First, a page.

Harmful Blue Light
Whether it’s scrolling on social media, watching videos, or writing a report for work or school, most of us spend a lot of time staring at screens. But even though our phones, tablets, and computers make our lives more convenient (and entertaining), the blue light that electronic devices emit may be bad for our eyes. Read on to learn more about blue light and how you can best protect your eyes from possible harmful effects.
What is Blue Light?
Sunlight is made up of a spectrum of lights – red, orange, yellow, green, blue, indigo, and violet. When combined, they become the white light we see. Each color has a different energy and wavelength. On the red end of the spectrum, lights have longer wavelengths but less energy. Lights on the other end of the spectrum – where blue light resides – have shorter wavelengths and more energy. It’s blue light’s high energy that gives it the potential to cause more harm than other lower-energy lights.
The largest source of blue light is the sun, but other sources include fluorescent lights, and LED lights and screens, such as those on televisions, computer monitors, tablets, and smartphones. It’s true that the blue light emitted from electronic devices is small compared to sunlight, but the amount of time we spend looking at them, coupled with how close we are to the screen, causes concern about the long-term effect of exposure.
The Effects of Blue Light on the Eyes
Although more research is needed to determine if blue light exposure increases the risk of eye diseases, some studies show that over time it may cause damage to the retina and lead to macular degeneration. Many experts do agree, though, that digital eye strain – also referred to as computer vision syndrome – from blue light is a real and serious problem and can cause sleep disruption.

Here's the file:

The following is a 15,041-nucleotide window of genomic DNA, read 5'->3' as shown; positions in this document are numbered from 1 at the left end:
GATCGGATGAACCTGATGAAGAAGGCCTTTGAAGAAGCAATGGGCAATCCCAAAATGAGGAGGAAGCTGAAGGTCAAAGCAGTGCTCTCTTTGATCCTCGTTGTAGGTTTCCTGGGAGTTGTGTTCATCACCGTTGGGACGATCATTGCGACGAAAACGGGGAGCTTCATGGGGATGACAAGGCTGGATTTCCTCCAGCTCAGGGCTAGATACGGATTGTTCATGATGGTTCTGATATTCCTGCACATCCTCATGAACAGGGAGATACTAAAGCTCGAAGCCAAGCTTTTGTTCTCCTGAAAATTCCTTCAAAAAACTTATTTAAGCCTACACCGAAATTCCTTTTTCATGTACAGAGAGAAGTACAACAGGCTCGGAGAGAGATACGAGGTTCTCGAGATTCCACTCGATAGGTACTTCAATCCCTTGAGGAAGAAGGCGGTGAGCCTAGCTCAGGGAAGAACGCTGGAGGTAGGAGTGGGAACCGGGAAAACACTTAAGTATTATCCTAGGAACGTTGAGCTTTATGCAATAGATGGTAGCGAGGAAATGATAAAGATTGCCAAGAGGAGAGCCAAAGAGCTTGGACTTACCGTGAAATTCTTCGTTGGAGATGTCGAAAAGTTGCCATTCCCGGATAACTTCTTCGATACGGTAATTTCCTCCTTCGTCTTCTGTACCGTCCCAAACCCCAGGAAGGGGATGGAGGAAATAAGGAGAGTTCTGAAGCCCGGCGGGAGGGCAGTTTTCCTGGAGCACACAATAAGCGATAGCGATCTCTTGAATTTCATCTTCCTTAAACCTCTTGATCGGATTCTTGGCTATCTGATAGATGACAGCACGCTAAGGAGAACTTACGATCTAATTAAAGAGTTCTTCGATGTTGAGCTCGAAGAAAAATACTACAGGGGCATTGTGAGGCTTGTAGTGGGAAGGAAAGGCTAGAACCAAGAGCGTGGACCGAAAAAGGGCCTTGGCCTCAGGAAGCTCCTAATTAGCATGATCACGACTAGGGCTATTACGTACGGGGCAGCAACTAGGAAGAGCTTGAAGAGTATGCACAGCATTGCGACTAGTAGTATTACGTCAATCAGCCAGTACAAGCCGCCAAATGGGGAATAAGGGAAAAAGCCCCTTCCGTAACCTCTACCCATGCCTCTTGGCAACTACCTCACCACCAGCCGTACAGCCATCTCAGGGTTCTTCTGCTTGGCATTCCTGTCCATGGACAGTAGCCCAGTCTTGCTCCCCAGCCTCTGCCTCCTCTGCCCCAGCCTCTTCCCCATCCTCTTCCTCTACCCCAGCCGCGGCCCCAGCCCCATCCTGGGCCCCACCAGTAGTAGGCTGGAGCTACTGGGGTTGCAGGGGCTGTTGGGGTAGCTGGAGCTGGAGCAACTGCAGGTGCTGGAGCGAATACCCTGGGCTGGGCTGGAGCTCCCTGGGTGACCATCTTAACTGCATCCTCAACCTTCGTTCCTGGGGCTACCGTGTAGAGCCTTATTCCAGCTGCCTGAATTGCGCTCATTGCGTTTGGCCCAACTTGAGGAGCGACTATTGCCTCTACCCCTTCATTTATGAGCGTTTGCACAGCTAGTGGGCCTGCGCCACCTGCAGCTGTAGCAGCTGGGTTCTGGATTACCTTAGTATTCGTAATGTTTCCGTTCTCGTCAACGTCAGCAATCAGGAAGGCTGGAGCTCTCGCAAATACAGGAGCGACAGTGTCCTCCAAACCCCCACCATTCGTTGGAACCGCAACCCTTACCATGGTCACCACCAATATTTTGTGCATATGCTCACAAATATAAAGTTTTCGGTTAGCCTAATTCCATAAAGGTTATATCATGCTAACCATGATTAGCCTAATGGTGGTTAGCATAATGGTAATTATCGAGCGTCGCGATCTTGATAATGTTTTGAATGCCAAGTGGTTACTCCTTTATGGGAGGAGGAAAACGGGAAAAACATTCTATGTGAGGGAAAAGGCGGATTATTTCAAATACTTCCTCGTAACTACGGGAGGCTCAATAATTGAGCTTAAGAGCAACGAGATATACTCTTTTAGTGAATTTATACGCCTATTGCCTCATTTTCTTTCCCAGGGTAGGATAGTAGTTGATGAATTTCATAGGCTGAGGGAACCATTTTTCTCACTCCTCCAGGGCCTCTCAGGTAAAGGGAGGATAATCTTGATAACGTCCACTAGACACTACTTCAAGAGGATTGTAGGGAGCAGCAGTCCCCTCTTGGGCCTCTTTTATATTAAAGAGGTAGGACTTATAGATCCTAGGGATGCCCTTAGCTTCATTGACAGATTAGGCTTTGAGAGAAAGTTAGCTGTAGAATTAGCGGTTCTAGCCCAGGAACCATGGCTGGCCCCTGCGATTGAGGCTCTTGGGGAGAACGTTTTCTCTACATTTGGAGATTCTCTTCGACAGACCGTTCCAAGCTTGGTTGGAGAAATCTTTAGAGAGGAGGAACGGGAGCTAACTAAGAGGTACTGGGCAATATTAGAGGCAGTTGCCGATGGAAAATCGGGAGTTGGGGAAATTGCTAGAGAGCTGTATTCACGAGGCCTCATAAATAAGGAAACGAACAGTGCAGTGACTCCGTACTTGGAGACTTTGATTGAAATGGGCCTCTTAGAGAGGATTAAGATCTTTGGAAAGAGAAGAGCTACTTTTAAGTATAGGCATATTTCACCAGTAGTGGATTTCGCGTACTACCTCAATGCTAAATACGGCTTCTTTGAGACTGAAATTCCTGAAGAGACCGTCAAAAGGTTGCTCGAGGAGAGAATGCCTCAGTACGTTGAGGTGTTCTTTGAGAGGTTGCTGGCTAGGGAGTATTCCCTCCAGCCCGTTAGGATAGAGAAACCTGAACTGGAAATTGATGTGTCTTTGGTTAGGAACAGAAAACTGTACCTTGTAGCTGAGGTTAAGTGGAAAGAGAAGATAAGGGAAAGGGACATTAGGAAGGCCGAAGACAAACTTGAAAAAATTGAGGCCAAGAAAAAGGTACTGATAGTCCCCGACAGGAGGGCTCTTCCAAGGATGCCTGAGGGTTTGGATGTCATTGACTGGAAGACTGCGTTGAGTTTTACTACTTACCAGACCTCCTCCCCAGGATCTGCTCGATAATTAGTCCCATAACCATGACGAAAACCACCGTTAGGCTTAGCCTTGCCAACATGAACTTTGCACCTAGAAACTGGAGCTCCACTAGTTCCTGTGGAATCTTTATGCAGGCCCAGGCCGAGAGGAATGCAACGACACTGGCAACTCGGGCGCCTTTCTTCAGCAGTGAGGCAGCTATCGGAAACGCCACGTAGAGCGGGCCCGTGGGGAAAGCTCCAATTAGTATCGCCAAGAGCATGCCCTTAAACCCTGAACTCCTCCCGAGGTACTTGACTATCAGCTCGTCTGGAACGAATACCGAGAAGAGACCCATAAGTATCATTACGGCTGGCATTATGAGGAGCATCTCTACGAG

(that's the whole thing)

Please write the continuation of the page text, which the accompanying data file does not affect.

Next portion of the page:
Blue light can decrease contrast, which, along with bad lighting, can lead to digital eye strain. Symptoms of digital eye strain include dry, irritated eyes and sometimes even blurry vision. Screen time at night can disrupt circadian rhythms (the body’s internal clock), sending a signal to the brain that it’s time to wake up, when in fact, it’s time to slow down. Blue light can stop the release of the sleep hormone melatonin and lead to poor sleep.
How to Protect the Eyes from Blue Light
There are many steps we can take to protect our eyes from potential harmful effects of blue light. To start, reducing the amount of time spent in front of a screen and taking frequent “eye breaks” can decrease digital eye strain. Children’s eyes don’t filter blue light as well as adults, so it’s especially important to limit the time little ones spend in front of a screen. Powering down devices at least one hour before bedtime can also help, especially when it comes to sleeping better.
Blue light-blocking screen protectors for smartphones, tablets, and computer screens may help to decrease the amount of blue light the devices emit. They contain a special coating that filters out some of the blue light and prevents it from reaching the eyes.
Many people find that blue light-blocking computer glasses help to ease digital eye strain. They are available without a prescription for those who don’t need glasses or contact lenses. For those who wear corrective lenses, prescription glasses and contact lenses are available with blue light filters. When it comes to protecting the eyes outdoors, wearing sunglasses is a must. Many sunglass brands protect against both UV light and blue light.
Certain intraocular lenses (IOLs) that replace the natural lens of the eye during cataract surgery also help protect the eye from blue light. Most modern IOLs reduce transmission of UV light, and some contain a blue light filter. A qualified cataract surgeon can offer advice about the best IOL option.
Given the amount of time we spend staring at screens, taking precautions to protect our eyes from the possible harmful effects of blue light is a good idea.